Since last summer, when you went away, I’ve received a bunch of notes from readers who met you on that stop, or in other cities on the earlier tour, or at WDS in Portland. They always say the same thing: “Your brother was a really nice guy.”
The night after that event in North Carolina, you and I went to a bar. You introduced me to Booker’s bourbon and we talked for a long time. You are the only person I’ve known who is sneakier than me about paying the bill before anyone else can ask for it. I thought you learned that one from me, but who knows, maybe it was the other way around.
There’s something about that evening that bothers me now. We had a very personal talk, probably aided by the bourbon, and I wasn’t as open with you as I could have been. You talked with me about a difficult situation you were trying to resolve. I’m usually a good listener, but looking back, I can see that I missed an important opportunity. In short, I could have offered you more of myself. Instead of just saying “It’s okay, you can tell me anything,” I should have said, “Thank you for telling me. You can always tell me anything, and here’s what I’m struggling with too.”
It’s clear now that at different points in your life you felt very alone. I feel that way sometimes too, but I didn’t talk with you about it when I had the chance. This is just one of the things I reflect on as I think “What could I have done differently?” And of course it’s not my fault that you couldn’t find another way out of the pain you were feeling, but it bothers me nonetheless.
So now I’m in Southern California at John Wayne airport, which is probably as ridiculous a name for an airport as Ronald Reagan airport in your hometown. I bought a coffee and sifted through some emails, but I couldn’t get you out of my head. Not that I want to do that—you are often in my thoughts—but in this case I felt it was important to write you this note.
I’m flying to Arizona next, where I have another event. You used to spend a lot of time in Arizona, and as I recall, it wasn’t your favorite place. You were out in the desert on a military base for weeks at a time, and had to spend long days in trainings that were more monotonous than engaging.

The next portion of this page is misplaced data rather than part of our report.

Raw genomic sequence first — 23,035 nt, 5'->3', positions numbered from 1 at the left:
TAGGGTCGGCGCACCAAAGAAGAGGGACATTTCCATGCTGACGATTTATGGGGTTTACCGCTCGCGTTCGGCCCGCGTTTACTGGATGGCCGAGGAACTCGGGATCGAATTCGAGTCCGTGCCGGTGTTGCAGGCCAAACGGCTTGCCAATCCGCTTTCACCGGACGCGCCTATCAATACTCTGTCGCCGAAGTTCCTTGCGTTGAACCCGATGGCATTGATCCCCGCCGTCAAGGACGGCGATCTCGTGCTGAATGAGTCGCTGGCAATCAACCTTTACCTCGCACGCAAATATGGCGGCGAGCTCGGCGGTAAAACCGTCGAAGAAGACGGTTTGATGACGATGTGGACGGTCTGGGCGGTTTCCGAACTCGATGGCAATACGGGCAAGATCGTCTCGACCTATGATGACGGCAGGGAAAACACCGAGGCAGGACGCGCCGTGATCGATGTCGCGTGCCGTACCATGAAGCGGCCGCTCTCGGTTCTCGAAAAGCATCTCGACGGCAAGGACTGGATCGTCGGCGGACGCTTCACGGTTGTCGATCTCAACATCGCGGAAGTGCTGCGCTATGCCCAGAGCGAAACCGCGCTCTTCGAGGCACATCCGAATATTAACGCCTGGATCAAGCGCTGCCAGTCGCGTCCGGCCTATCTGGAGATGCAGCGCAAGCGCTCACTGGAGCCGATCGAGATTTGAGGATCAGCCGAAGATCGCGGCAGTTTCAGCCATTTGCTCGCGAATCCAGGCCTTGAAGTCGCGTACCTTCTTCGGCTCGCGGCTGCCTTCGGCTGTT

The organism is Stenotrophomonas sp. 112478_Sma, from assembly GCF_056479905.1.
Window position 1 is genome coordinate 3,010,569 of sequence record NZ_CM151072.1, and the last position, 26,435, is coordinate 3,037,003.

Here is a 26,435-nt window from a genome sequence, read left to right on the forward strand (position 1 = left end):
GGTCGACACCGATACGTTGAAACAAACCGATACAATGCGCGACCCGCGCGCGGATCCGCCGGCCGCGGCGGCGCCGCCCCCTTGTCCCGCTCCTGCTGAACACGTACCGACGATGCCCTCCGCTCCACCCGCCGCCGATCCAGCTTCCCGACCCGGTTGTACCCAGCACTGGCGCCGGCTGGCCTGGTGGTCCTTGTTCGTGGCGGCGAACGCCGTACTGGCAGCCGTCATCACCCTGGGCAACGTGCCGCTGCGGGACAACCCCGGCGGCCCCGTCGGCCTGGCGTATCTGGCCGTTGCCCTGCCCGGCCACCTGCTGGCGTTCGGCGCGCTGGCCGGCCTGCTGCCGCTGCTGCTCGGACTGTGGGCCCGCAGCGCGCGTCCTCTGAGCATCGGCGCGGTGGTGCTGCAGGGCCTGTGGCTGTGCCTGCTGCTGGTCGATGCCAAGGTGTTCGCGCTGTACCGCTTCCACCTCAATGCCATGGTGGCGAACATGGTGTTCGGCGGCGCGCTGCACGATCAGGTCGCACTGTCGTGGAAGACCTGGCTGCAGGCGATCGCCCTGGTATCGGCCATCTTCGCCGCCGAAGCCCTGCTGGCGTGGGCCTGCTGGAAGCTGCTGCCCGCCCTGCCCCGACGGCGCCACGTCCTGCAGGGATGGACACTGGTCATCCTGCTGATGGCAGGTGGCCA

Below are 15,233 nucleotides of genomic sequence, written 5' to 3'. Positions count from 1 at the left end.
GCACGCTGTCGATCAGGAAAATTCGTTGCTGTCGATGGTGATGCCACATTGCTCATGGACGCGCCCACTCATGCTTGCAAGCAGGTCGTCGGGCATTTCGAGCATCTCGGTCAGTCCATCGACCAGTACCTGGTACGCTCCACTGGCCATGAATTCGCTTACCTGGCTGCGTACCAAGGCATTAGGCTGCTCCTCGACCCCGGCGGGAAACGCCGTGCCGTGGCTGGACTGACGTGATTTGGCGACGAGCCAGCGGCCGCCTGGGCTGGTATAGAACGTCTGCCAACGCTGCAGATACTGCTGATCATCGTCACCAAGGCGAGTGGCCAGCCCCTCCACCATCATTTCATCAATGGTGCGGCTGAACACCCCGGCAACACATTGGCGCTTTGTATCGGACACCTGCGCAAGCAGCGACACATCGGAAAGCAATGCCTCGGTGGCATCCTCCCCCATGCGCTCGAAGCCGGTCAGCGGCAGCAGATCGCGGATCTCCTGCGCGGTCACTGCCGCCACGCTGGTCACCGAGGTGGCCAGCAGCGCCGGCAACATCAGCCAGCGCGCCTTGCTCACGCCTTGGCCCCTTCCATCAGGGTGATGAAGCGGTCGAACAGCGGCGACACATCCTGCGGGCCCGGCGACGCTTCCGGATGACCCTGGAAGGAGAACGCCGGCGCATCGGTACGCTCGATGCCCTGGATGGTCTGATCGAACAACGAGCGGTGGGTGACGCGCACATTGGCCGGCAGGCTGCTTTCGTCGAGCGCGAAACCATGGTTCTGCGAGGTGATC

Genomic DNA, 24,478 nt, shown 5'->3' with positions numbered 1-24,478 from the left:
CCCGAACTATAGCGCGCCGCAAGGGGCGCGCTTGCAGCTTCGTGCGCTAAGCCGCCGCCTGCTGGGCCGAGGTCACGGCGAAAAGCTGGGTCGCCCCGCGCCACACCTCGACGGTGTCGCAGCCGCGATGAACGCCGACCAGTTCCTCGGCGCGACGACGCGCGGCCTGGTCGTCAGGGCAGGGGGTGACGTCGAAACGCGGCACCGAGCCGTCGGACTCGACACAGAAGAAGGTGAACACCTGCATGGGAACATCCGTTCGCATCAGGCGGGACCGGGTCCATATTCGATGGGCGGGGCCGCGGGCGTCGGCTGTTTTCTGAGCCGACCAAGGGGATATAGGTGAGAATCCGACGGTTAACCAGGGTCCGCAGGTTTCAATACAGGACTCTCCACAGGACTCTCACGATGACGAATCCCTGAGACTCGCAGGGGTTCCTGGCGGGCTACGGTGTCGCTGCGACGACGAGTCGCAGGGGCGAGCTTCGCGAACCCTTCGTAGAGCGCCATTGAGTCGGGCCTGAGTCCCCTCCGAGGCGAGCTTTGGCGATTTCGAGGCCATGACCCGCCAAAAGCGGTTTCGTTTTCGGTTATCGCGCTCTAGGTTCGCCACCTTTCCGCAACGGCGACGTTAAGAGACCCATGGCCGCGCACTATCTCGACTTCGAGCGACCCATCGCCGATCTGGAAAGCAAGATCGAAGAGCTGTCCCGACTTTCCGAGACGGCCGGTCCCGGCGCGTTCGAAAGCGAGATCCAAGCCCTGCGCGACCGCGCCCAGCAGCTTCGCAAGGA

Still, even though Arizona wasn’t your favorite place, I wish you were waiting for me at Phoenix airport. Next up is Dallas, Houston, and Austin—I wish you were there too. Or anywhere, really. I still think of sending you photos from my trips, but I have no way to do that now.
A couple weeks before the book came out, I went to Los Angeles to record a podcast. I thought we were going to talk about the book, but we ended up spending almost an hour talking about you, as well as some of the extended anxiety and sadness I’ve been feeling in general. After the recording I took an Uber back to my hotel and wandered around downtown, exhausted but somewhat relieved.
It was the first time, in all these months, that I’ve been able to speak in even a small fraction of detail about what happened and how it’s changed the lives of everyone who loved you.
As hard as it was, I felt relieved because just as it was good to write the book, it was good to talk about you. I want to do that more, as soon as I’m able. You deserve whatever I can give, and the world deserves to know more about you. So I’ll work on that, and I’ll follow this road wherever it leads.
See you in Phoenix?
- Visiting My Brother at Quantico National Cemetery
- Let the Wave Crash Over You
- The Uneventful Days That Affect Us Forever
- “There’s Nothing You Could Have Done”